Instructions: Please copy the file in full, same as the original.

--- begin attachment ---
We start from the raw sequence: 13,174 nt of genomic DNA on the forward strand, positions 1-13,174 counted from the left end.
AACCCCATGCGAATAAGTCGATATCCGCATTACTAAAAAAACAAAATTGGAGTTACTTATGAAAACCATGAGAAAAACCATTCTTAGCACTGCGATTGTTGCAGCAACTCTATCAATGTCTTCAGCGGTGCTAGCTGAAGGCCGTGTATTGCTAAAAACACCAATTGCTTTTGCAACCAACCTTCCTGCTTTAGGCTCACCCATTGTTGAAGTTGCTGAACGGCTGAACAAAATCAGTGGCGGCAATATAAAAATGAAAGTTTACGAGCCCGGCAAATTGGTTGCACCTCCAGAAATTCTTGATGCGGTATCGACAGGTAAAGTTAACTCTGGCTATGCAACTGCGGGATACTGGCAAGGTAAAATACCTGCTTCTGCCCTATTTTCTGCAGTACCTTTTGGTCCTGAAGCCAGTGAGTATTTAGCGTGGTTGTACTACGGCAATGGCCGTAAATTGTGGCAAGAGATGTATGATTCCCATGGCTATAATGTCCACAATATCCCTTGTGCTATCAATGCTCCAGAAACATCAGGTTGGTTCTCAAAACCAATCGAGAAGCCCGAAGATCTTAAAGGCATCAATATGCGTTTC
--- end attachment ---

We start from the raw sequence: 13,174 nt of genomic DNA on the forward strand, positions 1-13,174 counted from the left end.
AACCCCATGCGAATAAGTCGATATCCGCATTACTAAAAAAACAAAATTGGAGTTACTTATGAAAACCATGAGAAAAACCATTCTTAGCACTGCGATTGTTGCAGCAACTCTATCAATGTCTTCAGCGGTGCTAGCTGAAGGCCGTGTATTGCTAAAAACACCAATTGCTTTTGCAACCAACCTTCCTGCTTTAGGCTCACCCATTGTTGAAGTTGCTGAACGGCTGAACAAAATCAGTGGCGGCAATATAAAAATGAAAGTTTACGAGCCCGGCAAATTGGTTGCACCTCCAGAAATTCTTGATGCGGTATCGACAGGTAAAGTTAACTCTGGCTATGCAACTGCGGGATACTGGCAAGGTAAAATACCTGCTTCTGCCCTATTTTCTGCAGTACCTTTTGGTCCTGAAGCCAGTGAGTATTTAGCGTGGTTGTACTACGGCAATGGCCGTAAATTGTGGCAAGAGATGTATGATTCCCATGGCTATAATGTCCACAATATCCCTTGTGCTATCAATGCTCCAGAAACATCAGGTTGGTTCTCAAAACCAATCGAGAAGCCCGAAGATCTTAAAGGCATCAATATGCGTTTC